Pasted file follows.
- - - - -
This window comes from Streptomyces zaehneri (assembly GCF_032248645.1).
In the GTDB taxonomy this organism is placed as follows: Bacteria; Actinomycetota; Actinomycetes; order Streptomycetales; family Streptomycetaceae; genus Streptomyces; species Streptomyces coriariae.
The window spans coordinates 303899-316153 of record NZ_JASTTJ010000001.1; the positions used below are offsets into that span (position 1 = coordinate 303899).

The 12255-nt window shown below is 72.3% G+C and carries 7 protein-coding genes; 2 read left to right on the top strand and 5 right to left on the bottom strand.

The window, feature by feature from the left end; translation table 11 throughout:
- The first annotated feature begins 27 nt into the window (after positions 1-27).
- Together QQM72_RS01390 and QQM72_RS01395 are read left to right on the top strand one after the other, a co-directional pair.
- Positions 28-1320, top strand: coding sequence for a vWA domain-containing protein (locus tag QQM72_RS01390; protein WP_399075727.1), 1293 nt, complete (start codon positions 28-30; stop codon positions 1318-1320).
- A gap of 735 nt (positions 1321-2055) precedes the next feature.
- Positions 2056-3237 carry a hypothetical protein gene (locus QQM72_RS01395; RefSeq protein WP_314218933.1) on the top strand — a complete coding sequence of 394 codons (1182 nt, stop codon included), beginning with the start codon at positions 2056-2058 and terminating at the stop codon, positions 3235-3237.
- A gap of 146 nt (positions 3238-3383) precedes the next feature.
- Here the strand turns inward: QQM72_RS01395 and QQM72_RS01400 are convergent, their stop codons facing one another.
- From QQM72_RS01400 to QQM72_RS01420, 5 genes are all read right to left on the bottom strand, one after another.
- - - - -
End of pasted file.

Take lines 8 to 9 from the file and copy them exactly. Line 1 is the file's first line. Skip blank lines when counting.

- Positions 28-1320, top strand: coding sequence for a vWA domain-containing protein (locus tag QQM72_RS01390; protein WP_399075727.1), 1293 nt, complete (start codon positions 28-30; stop codon positions 1318-1320).
- A gap of 735 nt (positions 1321-2055) precedes the next feature.